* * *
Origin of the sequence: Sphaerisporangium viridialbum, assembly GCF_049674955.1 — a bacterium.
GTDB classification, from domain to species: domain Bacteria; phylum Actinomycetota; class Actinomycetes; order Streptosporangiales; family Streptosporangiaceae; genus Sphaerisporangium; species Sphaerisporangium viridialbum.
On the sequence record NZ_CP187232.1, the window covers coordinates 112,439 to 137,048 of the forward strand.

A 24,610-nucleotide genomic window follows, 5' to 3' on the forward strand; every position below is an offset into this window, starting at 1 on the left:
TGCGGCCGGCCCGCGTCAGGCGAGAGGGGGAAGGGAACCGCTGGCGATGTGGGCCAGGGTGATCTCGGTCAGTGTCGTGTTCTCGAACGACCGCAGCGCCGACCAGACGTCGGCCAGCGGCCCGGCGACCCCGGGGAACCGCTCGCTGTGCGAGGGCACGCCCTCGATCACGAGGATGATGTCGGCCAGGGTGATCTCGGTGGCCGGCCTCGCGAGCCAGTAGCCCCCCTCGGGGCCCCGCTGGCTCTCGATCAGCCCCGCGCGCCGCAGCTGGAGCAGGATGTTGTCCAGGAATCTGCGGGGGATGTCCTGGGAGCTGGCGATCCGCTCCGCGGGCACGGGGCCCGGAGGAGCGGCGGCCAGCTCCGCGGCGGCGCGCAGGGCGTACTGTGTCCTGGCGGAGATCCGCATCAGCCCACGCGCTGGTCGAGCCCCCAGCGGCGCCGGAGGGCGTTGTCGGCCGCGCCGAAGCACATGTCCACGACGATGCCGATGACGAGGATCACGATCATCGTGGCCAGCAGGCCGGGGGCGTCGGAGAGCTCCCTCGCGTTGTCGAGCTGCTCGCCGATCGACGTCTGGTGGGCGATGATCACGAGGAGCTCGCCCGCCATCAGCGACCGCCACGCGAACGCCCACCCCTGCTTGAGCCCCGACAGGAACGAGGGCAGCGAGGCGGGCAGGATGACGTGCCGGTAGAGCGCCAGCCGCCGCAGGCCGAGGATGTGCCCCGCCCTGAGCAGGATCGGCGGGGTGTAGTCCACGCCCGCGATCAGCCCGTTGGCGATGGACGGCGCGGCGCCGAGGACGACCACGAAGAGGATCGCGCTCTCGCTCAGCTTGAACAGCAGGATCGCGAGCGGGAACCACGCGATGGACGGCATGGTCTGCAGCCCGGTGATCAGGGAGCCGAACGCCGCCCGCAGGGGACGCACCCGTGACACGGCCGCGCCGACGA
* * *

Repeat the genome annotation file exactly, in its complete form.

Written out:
Origin of the sequence: Sphaerisporangium viridialbum, assembly GCF_049674955.1 — a bacterium.
GTDB classification, from domain to species: domain Bacteria; phylum Actinomycetota; class Actinomycetes; order Streptosporangiales; family Streptosporangiaceae; genus Sphaerisporangium; species Sphaerisporangium viridialbum.
On the sequence record NZ_CP187232.1, the window covers coordinates 112,439 to 137,048 of the forward strand.

A 24,610-nucleotide genomic window follows, 5' to 3' on the forward strand; every position below is an offset into this window, starting at 1 on the left:
TGCGGCCGGCCCGCGTCAGGCGAGAGGGGGAAGGGAACCGCTGGCGATGTGGGCCAGGGTGATCTCGGTCAGTGTCGTGTTCTCGAACGACCGCAGCGCCGACCAGACGTCGGCCAGCGGCCCGGCGACCCCGGGGAACCGCTCGCTGTGCGAGGGCACGCCCTCGATCACGAGGATGATGTCGGCCAGGGTGATCTCGGTGGCCGGCCTCGCGAGCCAGTAGCCCCCCTCGGGGCCCCGCTGGCTCTCGATCAGCCCCGCGCGCCGCAGCTGGAGCAGGATGTTGTCCAGGAATCTGCGGGGGATGTCCTGGGAGCTGGCGATCCGCTCCGCGGGCACGGGGCCCGGAGGAGCGGCGGCCAGCTCCGCGGCGGCGCGCAGGGCGTACTGTGTCCTGGCGGAGATCCGCATCAGCCCACGCGCTGGTCGAGCCCCCAGCGGCGCCGGAGGGCGTTGTCGGCCGCGCCGAAGCACATGTCCACGACGATGCCGATGACGAGGATCACGATCATCGTGGCCAGCAGGCCGGGGGCGTCGGAGAGCTCCCTCGCGTTGTCGAGCTGCTCGCCGATCGACGTCTGGTGGGCGATGATCACGAGGAGCTCGCCCGCCATCAGCGACCGCCACGCGAACGCCCACCCCTGCTTGAGCCCCGACAGGAACGAGGGCAGCGAGGCGGGCAGGATGACGTGCCGGTAGAGCGCCAGCCGCCGCAGGCCGAGGATGTGCCCCGCCCTGAGCAGGATCGGCGGGGTGTAGTCCACGCCCGCGATCAGCCCGTTGGCGATGGACGGCGCGGCGCCGAGGACGACCACGAAGAGGATCGCGCTCTCGCTCAGCTTGAACAGCAGGATCGCGAGCGGGAACCACGCGATGGACGGCATGGTCTGCAGCCCGGTGATCAGGGAGCCGAACGCCGCCCGCAGGGGACGCACCCGTGACACGGCCGCGCCGACGA